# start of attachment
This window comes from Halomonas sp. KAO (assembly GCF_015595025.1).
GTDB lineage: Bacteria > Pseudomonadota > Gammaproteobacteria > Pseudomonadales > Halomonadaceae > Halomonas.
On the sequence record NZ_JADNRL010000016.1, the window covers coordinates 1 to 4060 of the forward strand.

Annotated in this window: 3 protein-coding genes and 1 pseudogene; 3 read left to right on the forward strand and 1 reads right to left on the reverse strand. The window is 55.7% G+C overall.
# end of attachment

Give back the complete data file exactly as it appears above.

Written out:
This window comes from Halomonas sp. KAO (assembly GCF_015595025.1).
GTDB lineage: Bacteria > Pseudomonadota > Gammaproteobacteria > Pseudomonadales > Halomonadaceae > Halomonas.
On the sequence record NZ_JADNRL010000016.1, the window covers coordinates 1 to 4060 of the forward strand.

Annotated in this window: 3 protein-coding genes and 1 pseudogene; 3 read left to right on the forward strand and 1 reads right to left on the reverse strand. The window is 55.7% G+C overall.